What happened to … Katrin Rutschow-Stomporowski
Katrin Rutschow-Stomporowski is one of the rowing greats. Starting her career in the former East Germany (GDR) in the late 1980s, she worked her way from medals at the World Junior Championships to Olympic gold at the 2004 Olympic Games in Athens, Greece.
Rutschow-Stomporowski’s international career spanned 13 years and looking back on it, she would not change a thing. World Rowing caught up with Rutschow-Stomporowski to find out where she is now.
It was almost 16 years ago that Rutschow-Stomporowski won Olympic gold to culminate her successful rowing career in the women’s single sculls. In the time since, she has become a mother, changed careers and stayed close to the sport that influenced her life.
Rutschow-Stomporowski currently works part-time as an assistant tax consultant. She spends her mornings crunching numbers, but in the afternoon, she drives to the rowing club where she coaches the junior team.
“I try to think back to what I did. They don’t have to copy me, but I think what was good for me, can’t be bad for them. My main goal is to look individually at their strengths and what they enjoy doing,” says Rutschow-Stomporowski.
After a full day of work and coaching, Rutschow-Stomporowski returns home to spend time with her kids, twin boys aged 14.
“I make dinner for my kids and check to make sure they are doing their homework. They are both tall, but their motivation for rowing is not like mine was,” she says laughing.
Rutschow-Stomporowski’s motivation during her competitive years was exceptional. She was the first rower in her family and was identified in school for her height. In order to train and compete, she moved to Berlin.
“My family had different reactions,” she says. “It was in the time of the former GDR. My father said yes, you must do this, but my mother didn’t want it for me. She was against it. My grandmother, though, she collected everything that came in the press, watched everything on TV. She was so proud.”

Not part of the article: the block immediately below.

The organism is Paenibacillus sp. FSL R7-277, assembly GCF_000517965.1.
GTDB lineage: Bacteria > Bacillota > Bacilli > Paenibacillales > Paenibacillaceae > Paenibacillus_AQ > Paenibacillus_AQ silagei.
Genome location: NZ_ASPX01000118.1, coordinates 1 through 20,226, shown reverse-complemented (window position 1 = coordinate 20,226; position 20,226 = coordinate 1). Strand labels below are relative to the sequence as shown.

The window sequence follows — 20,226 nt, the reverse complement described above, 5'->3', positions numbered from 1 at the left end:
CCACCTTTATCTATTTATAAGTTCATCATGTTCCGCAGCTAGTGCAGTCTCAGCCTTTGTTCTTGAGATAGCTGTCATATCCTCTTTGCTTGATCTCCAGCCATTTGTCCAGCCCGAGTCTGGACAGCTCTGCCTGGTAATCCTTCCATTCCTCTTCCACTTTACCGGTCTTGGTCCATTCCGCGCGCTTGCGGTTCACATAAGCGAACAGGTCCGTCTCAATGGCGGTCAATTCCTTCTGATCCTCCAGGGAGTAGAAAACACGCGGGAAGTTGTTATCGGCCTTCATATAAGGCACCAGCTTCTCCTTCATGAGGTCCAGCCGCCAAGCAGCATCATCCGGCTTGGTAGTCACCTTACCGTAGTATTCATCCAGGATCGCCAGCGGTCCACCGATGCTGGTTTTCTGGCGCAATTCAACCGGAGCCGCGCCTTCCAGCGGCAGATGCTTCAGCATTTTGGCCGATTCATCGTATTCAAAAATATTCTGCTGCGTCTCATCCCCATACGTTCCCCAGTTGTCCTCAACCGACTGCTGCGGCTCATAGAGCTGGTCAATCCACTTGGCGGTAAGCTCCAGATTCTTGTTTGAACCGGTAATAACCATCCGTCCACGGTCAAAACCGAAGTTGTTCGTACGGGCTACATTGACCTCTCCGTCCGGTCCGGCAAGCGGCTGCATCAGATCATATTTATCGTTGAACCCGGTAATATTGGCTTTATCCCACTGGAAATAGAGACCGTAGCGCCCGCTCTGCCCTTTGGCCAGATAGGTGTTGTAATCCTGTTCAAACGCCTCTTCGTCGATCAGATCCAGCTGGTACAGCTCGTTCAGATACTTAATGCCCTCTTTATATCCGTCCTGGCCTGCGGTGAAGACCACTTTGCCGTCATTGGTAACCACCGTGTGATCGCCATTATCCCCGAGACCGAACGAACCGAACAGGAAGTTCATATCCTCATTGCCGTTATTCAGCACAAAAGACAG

Rutschow-Stomporowski remembers the Berlin wall coming down. Even though they were in the city, she says that they watched it happen on TV, but some of the older rowers went to see it.
“It did not have a big effect. The only question was, what can we do in the sport. We kept training with the same boats, same club, same coach,” she says.
Looking back on her rowing years, Rutschow-Stomporowski has fond memories. “I was happy with rowing and my home in Berlin,” she says. “There is not one specific event that I remember. It’s the way of life. I was able to win gold at the Olympics and I am very proud and happy about that. But looking back it’s the training camps, the everyday life that are the best memories. I was happy with my life and my sport in Berlin.”
Her link to the rowing world also keeps Rutschow-Stomporowski in contact with other German rowers. She says they meet up when they travel and often run into each other at rowing events. She says that she still enjoys watching the major rowing events and while she often cheers for Germany, but at heart she is cheering for the best rowers.
With an incredible passion for the sport that shaped her life, Rutschow-Stomporowski hopes to continue bringing rowing to the next generation. “It’s not easy to find rowers these days. The kids have longer school hours and less time for sport. But I hope I can coach many young rowers and give them some instructions for a better way forward.”
“My biggest advice for young rowers is to look for your strengths, build them and make them even better. You can look quickly at your weaknesses, but then just move on. Focus on your strengths and stay positive,” Rutschow-Stomporowski says.